Otoy Octane 4
In more rendering news, Otoy recently announced OctaneRender 4. Octane 4 introduces AI light, AI scene, AI denoiser, and out of core geometry.
You can read more about Octane 4 here, and if you have a V3 license you can download this build, which Otoy has also released a list of current issues.
The newest tool from Greyscalegorilla, GorrillaCam allows you to add natural handshake and organic movement to your Cinema 4D camera.
Think of GorillaCam as a filter that you attach to your original camera. You feed GorillaCam a pre-animated (or still) camera and that becomes the “reference” camera. That way you are free to add as much overshoot, smooth, and shake as you like without destroying your original camera.
GorillaCam was recently used by designer Ash Thorp in his latest piece for Nike. We had a chance to talk to him about the project, and you can read the full Ash Thorp interview here. You can read more or buy GorillaCam in the GSG store.
Renderman XPU Update
Pixar announced that RenderMan XPU is currently in active development, with a release planned after the delivery of RenderMan 22.
“The RenderMan XPU project is addressing the challenge of rendering Pixar-scale production assets on systems with a mix of CPU and GPU capabilities. From a single set of assets, RenderMan XPU produces film-quality renderings by seamlessly using all available compute cores concurrently. RenderMan XPU is a single renderer that can operate on a variety of systems, from render farm machines with mid-range CPUs only all the way up to workstations or servers having many-core CPUs and multiple extreme GPUs.”
Happy Toolbox on Adobe Stock
The whimsical 3D models created by The Happy Toolbox are now available on Adobe Stock. You can individually license a single model for you project needs, or you can bundle up and get the entire pack right here on Greyscalegorilla. Read more about the 3D models on Adobe Stock here.
More articles worth a read:
In addition to all this news, we have a few more pieces and projects you may enjoy.
- Review of LogicKeyboard’s ASTRA C4D scissor-switch keyboard
- Greyscalegorilla 5-Second Projects are Back
- Nick Campbell named StudioDaily 50 Top Creative + Technologist
We test out the backlit Cinema 4D ASTRA keyboard from LogicKeyboard. Do you need one on your desk?
So why am I reviewing a keyboard when there are so many other juicy things to talk about in hardware? I guess because this particular item scratched an itch that’s been bothering me for two years.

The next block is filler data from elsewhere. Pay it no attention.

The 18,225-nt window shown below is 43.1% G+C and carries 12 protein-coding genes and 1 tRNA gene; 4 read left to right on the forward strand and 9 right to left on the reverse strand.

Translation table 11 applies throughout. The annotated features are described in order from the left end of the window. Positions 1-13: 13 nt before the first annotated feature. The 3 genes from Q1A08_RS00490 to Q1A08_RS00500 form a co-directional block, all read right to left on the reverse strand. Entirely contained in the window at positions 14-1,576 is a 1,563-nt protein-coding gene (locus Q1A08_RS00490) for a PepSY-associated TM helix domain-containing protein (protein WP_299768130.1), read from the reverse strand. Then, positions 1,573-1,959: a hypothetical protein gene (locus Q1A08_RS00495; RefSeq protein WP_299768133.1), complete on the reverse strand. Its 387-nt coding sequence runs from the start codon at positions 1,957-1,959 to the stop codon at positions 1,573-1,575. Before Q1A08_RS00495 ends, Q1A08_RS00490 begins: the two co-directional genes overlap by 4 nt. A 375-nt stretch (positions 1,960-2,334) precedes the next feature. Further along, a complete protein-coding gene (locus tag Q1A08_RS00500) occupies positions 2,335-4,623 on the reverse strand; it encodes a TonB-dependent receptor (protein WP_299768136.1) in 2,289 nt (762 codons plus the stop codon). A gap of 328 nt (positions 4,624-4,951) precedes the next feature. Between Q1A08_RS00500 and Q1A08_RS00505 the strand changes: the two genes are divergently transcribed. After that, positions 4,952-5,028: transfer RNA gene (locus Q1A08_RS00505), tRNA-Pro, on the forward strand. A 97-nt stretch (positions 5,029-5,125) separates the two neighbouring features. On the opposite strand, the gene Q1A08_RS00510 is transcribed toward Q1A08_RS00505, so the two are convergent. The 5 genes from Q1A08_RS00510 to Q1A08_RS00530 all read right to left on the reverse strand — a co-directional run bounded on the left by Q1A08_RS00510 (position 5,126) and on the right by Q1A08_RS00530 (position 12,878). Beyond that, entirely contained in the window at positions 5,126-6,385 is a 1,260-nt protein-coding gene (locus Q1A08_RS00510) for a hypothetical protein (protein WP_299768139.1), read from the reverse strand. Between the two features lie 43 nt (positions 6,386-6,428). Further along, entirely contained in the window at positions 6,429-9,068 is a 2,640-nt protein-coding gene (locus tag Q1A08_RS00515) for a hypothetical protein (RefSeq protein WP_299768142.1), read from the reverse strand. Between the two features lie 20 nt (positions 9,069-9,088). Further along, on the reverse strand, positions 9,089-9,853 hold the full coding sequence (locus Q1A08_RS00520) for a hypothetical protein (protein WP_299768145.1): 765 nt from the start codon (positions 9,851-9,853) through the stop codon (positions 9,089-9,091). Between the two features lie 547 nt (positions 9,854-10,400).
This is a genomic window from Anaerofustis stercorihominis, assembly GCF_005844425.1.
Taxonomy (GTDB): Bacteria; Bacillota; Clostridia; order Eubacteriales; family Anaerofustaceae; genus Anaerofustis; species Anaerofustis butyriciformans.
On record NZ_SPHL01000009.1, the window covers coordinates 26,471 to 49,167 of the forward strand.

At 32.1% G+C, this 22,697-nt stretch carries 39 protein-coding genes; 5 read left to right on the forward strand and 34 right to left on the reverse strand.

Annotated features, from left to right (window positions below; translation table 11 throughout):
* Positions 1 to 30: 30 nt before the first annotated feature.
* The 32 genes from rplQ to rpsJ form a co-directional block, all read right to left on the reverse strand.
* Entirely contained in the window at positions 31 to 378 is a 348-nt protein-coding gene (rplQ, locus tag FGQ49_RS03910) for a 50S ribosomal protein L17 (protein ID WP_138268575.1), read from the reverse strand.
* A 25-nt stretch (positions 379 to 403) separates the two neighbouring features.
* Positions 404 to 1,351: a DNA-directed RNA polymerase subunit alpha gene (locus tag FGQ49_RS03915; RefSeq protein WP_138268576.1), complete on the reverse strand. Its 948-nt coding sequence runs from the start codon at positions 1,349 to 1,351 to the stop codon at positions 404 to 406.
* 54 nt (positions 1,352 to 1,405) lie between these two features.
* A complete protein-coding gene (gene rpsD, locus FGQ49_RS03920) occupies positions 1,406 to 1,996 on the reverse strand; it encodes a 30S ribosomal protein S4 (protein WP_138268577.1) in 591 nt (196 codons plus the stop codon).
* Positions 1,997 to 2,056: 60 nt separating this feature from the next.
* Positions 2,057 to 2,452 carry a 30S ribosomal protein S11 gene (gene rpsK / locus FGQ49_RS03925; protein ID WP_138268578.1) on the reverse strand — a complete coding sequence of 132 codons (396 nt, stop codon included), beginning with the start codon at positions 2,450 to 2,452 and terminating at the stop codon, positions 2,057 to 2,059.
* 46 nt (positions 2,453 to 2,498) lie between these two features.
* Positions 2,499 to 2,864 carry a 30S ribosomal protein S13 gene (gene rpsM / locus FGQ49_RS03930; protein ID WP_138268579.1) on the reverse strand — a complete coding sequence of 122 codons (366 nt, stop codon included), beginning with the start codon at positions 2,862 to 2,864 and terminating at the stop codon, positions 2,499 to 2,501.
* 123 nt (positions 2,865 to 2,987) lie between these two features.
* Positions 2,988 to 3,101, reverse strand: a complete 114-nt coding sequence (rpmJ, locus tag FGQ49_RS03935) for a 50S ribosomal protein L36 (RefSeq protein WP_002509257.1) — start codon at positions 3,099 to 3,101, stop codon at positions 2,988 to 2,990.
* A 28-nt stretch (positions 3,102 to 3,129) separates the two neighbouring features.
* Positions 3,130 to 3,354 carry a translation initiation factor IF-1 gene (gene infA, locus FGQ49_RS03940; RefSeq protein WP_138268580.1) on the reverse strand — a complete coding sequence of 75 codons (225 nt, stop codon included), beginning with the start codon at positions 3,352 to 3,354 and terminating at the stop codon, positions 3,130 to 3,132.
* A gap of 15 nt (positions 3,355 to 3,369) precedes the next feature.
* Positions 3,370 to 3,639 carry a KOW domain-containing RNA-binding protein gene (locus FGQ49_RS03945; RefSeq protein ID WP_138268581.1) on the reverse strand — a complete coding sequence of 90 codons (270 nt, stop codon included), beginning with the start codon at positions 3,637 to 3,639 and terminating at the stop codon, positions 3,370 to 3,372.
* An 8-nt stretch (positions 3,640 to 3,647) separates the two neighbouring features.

When I first started learning Cinema 4D, I was coming from Maya and 3ds Max. To get a leg up on the learning curve, I decided to port most of my shortcuts over to C4D so I could get up and running as fast as possible. It was all going swimmingly until I started realizing that in most of my tutorials I would be hitting hotkeys that made complete sense to me in my Maya/Max mindset, but would be utterly confusing to the C4D artists following along.
I recently came across LogicKeyboard’s Cinema 4D ASTRA, a keyboard with specific hotkeys printed on each key. Was this keyboard finally my excuse to ditch my patchwork hotkeys and go legit? I reached out to LogicKeyboard, and they were kind enough to send me a unit to review.
Before we get into it, I think you should know that I’m not a mechanical keyboard enthusiast (though this was not for lack of trying). I purchased a Cherry MX3850 and gave mechanical keyboards a shot. After about a week of the clickety-clack lifestyle, I ended up back at my trusty Apple wired keyboard. Yes, I’m on a PC and I use an Apple keyboard. I’m a sucker for both the form factor and the feel of the Mac keys. I don’t like a lot of travel, and I love how quiet it is. With that in mind, here’s what I thought about this scissor-switch Cinema 4D keyboard.
ASTRA Cinema 4D Keyboard Specs:
- Backlit keys
- Dimmable light with five levels
- Built-in dual USB-ports 2.0
- Scissor-switch keys
- Color-coded labelled shortcut keys with graphical commands
- Compatible with PC and Mac
- Dimensions – 17 5/8” x 6” x 11/4” (446mm x 150mm x 30mm)
- Net weight – 2.1 lbs (950 grams)
- Number of keys – 104 (ANSI version) 105 (ISO version)
- Manufactured for 10.000.000 keystrokes per key